the plant.
centrosome - (also called the "microtubule
organizing center") a small body located near the
nucleus - it has a dense center and radiating tubules.
The centrosomes is where microtubules are made.
During cell division (mitosis), the centrosome
divides and the two parts move to opposite sides of
the dividing cell. Unlike the centrosomes in animal
cells, plant cell centrosomes do not have centrioles.
chlorophyll - chlorophyll is a molecule that can use
light energy from sunlight to turn water and carbon
dioxide gas into sugar and oxygen (this process is
called photosynthesis). Chlorophyll is magnesium
based and is usually green.
chloroplast - an elongated or disc-shaped organelle
containing chlorophyll. Photosynthesis (in which
energy from sunlight is converted into chemical
energy - food) takes place in the chloroplasts.
christae - (singular crista) the multiply-folded inner
membrane of a cell's mitochondrion that are fingerlike projections. The walls of the cristae are the site
of the cell's energy production (it is where ATP is
generated).
cytoplasm - the jellylike material outside the cell
nucleus in which the organelles are located.
Golgi body - (also called the golgi apparatus or
golgi complex) a flattened, layered, sac-like
organelle that looks like a stack of pancakes and is
located near the nucleus. The golgi body packages
proteins and carbohydrates into membrane-bound
vesicles for "export" from the cell.
granum - (plural grana) A stack of thylakoid disks
within the chloroplast is called a granum.
mitochondrion - spherical to rod-shaped organelles
with a double membrane. The inner membrane is
infolded many times, forming a series of projections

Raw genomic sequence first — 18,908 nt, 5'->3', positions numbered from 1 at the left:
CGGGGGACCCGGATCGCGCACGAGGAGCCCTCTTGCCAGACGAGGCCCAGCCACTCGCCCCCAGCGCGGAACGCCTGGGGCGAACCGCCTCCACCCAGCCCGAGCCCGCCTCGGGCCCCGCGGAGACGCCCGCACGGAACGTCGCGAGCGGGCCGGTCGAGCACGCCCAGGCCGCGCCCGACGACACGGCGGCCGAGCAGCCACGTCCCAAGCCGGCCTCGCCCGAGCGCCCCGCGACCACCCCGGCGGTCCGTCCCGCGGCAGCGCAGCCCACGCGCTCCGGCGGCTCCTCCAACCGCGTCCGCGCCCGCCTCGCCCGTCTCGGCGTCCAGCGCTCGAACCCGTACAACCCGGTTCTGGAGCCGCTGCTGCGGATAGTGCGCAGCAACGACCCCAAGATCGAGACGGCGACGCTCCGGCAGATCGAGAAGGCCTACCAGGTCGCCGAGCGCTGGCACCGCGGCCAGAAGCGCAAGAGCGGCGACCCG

(called cristae). The mitochondrion converts the
energy stored in glucose into ATP (adenosine
triphosphate) for the cell.
nuclear membrane - the membrane that surrounds
the nucleus.
nucleolus - an organelle within the nucleus - it is
where ribosomal RNA is produced.
nucleus - spherical body containing many
organelles, including the nucleolus. The nucleus
controls many of the functions of the cell (by
controlling protein synthesis) and contains DNA (in
chromosomes). The nucleus is surrounded by the
nuclear membrane
photosynthesis - a process in which plants convert
sunlight, water, and carbon dioxide into food energy
(sugars and starches), oxygen and water.
Chlorophyll or closely-related pigments (substances
that color the plant) are essential to the
photosynthetic process.
ribosome - small organelles composed of RNA-rich
cytoplasmic granules that are sites of protein
synthesis.
rough endoplasmic reticulum - (rough ER) a vast

system of interconnected, membranous, infolded


and convoluted sacks that are located in the cell's
cytoplasm (the ER is continuous with the outer
nuclear membrane). Rough ER is covered with
ribosomes that give it a rough appearance. Rough
ER transport materials through the cell and
produces proteins in sacks called cisternae (which
are sent to the Golgi body, or inserted into the cell
membrane).
smooth endoplasmic reticulum - (smooth ER) a
vast system of interconnected, membranous,
infolded and convoluted tubes that are located in the
cell's cytoplasm (the ER is continuous with the
outer nuclear membrane). The space within the ER
is called the ER lumen. Smooth ER transport
materials through the cell. It contains enzymes and
produces and digests lipids (fats) and membrane
proteins; smooth ER buds off from rough ER,
moving the newly-made proteins and lipids to the
Golgi body and membranes
stroma - part of the chloroplasts in plant cells,
located within the inner membrane of chloroplasts,
between the grana.
thylakoid disk - thylakoid disks are disk-shaped
membrane structures in chloroplasts that contain
chlorophyll. Chloroplasts are made up of stacks of
thylakoid disks; a stack of thylakoid disks is called
a granum. Photosynthesis (the production of ATP
molecules from sunlight) takes place on thylakoid
disks.
vacuole - a large, membrane-bound space within a